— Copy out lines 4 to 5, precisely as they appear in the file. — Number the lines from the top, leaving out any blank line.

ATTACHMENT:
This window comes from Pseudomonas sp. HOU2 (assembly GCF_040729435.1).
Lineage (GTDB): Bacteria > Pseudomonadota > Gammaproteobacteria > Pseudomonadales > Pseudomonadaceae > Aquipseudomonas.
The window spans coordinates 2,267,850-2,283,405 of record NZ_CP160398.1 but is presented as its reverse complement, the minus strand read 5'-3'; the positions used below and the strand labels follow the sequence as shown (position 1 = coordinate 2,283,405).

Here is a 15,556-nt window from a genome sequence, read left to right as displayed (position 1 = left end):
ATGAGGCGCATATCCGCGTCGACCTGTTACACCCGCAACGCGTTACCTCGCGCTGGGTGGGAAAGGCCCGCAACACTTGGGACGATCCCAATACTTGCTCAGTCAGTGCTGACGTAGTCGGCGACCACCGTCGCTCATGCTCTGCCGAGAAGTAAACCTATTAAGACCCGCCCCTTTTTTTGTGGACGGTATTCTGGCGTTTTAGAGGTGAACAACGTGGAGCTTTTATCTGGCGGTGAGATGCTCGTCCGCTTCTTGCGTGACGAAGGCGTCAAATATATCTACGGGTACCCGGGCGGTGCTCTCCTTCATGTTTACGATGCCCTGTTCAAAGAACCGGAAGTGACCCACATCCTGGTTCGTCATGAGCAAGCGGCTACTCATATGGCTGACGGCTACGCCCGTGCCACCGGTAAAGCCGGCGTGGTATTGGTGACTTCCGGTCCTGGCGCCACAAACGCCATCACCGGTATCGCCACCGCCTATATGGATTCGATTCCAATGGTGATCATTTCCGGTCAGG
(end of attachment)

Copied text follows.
Here is a 15,556-nt window from a genome sequence, read left to right as displayed (position 1 = left end):
ATGAGGCGCATATCCGCGTCGACCTGTTACACCCGCAACGCGTTACCTCGCGCTGGGTGGGAAAGGCCCGCAACACTTGGGACGATCCCAATACTTGCTCAGTCAGTGCTGACGTAGTCGGCGACCACCGTCGCTCATGCTCTGCCGAGAAGTAAACCTATTAAGACCCGCCCCTTTTTTTGTGGACGGTATTCTGGCGTTTTAGAGGTGAACAACGTGGAGCTTTTATCTGGCGGTGAGATGCTCGTCCGCTTCTTGCGTGACGAAGGCGTCAAATATATCTACGGGTACCCGGGCGGTGCTCTCCTTCATGTTTACGATGCCCTGTTCAAAGAACCGGAAGTGACCCACATCCTGGTTCGTCATGAGCAAGCGGCTACTCATATGGCTGACGGCTACGCCCGTGCCACCGGTAAAGCCGGCGTGGTATTGGTGACTTCCGGTCCTGGCGCCACAAACGCCATCACCGGTATCGCCACCGCCTATATGGATTCGATTCCAATGGTGATCATTTCCGGTCAGG